It’s not about biology. Nope. All along I was told that was it. That is why I am so sad. So many want to believe that for me because that means that my not being over it is harmful somehow, that I don’t love my children, whom I would die for on any given day, enough. It’s not about that. It’s about the experience. And I really didn’t realize until a recent discussion on a support board I have frequented for many years following the loss of my first child to miscarriage. The discussion was about breastfeeding. Breastfeeding. A basic mothering function. And I didn’t get to experience it. I didn’t ever realize how much this hurt until this discussion turned into a “you didn’t try hard enough…you are not a good mother because you didn’t breastfeed scenario”. All of a sudden, yet again, I feel like I’m not enough of a mother, that somehow I’m not all my kids need right now, because I was unable to give my child the nourishment that comes natural. And it didn’t have anything to do with the lack of compassion coming from the person who indirectly said it as much as it had to do with the responses to her, about how she didn’t have to even care about who might be listening because the feelings of others didn’t matter as much as her freedom to express her own feelings and thoughts.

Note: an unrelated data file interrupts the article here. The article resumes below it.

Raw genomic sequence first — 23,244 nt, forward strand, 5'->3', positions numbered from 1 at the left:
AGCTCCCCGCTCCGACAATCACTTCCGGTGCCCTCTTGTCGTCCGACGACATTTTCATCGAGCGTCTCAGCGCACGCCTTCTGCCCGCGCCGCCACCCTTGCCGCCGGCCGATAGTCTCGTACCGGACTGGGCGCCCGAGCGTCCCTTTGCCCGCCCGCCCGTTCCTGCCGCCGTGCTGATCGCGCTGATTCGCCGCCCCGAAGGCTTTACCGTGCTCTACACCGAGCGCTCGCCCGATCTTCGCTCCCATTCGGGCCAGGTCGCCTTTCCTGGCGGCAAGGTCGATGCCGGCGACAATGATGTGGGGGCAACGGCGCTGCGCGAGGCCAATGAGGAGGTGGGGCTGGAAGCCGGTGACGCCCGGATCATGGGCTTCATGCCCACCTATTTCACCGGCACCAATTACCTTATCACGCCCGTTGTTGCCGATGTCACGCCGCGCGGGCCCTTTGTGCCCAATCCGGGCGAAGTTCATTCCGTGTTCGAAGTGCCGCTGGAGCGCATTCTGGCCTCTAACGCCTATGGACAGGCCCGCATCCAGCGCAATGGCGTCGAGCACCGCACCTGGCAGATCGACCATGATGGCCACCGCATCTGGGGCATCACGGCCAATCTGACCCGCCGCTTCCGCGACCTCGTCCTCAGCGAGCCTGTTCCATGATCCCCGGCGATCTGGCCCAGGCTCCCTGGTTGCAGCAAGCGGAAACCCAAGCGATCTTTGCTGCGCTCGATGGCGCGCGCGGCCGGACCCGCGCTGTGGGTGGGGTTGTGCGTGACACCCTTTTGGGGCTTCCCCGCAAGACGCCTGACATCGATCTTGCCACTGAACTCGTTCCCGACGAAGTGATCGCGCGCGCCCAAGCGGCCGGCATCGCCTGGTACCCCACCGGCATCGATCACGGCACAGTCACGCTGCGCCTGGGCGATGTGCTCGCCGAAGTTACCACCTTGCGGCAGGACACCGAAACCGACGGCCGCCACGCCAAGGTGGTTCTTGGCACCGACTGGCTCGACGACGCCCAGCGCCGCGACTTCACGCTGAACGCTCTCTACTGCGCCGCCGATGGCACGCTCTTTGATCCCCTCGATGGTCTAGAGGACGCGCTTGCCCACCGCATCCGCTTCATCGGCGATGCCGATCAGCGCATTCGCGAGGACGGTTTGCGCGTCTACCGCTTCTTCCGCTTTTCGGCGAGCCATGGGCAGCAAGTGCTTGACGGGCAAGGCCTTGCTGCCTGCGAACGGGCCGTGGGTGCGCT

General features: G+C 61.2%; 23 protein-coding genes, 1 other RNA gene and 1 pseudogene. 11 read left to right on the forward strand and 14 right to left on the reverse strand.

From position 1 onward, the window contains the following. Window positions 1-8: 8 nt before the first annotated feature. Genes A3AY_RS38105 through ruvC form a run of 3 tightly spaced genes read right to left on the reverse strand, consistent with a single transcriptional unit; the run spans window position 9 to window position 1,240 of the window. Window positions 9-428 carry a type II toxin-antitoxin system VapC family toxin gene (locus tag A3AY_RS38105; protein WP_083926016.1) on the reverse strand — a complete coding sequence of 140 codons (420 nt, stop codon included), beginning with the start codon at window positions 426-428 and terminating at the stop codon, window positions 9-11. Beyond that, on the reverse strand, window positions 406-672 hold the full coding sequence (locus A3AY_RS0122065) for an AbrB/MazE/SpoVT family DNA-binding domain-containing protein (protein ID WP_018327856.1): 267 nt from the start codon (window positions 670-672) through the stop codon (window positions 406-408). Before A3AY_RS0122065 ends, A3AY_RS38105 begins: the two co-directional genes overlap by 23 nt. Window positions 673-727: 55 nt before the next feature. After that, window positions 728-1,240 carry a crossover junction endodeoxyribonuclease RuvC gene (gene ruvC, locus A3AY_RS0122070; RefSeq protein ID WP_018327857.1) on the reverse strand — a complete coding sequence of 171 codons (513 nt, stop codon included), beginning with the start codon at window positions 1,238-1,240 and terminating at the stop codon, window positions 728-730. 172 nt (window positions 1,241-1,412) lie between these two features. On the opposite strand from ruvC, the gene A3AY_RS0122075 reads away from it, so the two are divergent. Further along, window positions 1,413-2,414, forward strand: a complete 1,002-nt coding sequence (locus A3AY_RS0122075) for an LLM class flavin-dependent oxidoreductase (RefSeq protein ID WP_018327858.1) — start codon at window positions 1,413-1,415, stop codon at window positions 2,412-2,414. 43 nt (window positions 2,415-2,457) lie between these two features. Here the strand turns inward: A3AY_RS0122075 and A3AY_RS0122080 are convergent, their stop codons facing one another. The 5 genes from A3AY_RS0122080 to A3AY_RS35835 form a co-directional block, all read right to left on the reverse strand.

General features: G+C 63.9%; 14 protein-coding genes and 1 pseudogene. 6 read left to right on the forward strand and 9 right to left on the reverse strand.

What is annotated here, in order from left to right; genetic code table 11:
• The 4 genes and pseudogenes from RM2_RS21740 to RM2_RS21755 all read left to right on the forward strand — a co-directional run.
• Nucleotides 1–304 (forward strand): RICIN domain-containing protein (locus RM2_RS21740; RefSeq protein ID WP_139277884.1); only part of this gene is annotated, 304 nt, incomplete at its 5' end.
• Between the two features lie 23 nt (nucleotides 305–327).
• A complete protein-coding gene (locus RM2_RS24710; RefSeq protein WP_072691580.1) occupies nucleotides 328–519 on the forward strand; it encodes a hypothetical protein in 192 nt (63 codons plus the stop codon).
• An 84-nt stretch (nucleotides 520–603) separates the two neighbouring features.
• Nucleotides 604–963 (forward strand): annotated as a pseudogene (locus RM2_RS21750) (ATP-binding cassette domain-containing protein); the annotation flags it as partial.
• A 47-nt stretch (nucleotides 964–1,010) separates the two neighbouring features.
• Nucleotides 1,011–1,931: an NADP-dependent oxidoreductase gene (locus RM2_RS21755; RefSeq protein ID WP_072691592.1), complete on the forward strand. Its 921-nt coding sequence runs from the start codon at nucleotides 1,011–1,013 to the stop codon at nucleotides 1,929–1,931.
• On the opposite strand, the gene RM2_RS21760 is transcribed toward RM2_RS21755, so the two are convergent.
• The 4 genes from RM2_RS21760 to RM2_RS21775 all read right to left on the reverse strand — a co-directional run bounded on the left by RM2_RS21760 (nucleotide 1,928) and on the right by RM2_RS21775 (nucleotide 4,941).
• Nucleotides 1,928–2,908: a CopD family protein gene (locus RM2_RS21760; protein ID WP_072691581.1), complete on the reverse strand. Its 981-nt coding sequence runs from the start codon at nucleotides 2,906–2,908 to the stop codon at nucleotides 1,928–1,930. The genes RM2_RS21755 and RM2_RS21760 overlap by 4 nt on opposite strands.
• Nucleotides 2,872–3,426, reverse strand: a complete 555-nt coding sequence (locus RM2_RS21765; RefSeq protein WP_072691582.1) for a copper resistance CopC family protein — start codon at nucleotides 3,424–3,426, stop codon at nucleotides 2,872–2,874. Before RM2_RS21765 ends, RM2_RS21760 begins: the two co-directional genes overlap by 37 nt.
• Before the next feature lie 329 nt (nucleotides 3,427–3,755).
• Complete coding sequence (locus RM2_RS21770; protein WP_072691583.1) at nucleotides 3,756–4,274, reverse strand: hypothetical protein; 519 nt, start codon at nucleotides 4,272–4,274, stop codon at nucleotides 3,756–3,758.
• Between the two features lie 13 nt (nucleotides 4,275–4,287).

No one cared for the poor, infertile girl. No one probably even noticed. After all, I was parenting wasn’t I? I got my dream right? Well… that really hurt me. But on a more basic level than I ever imagined it would. It threw me into the deepest funk I have been in since I lost my baby Jamie-Noel and realized I would most likely never get the opportunity to experience pregnancy and childbirth like everybody else. This little, really minor discussion about breastfeeding a few weeks ago… years after I thought I had grieved the basic loss of my fertility, and many months/years after becoming a parent… hit me square in the face and set me reeling in a way that I have never experienced before in my life.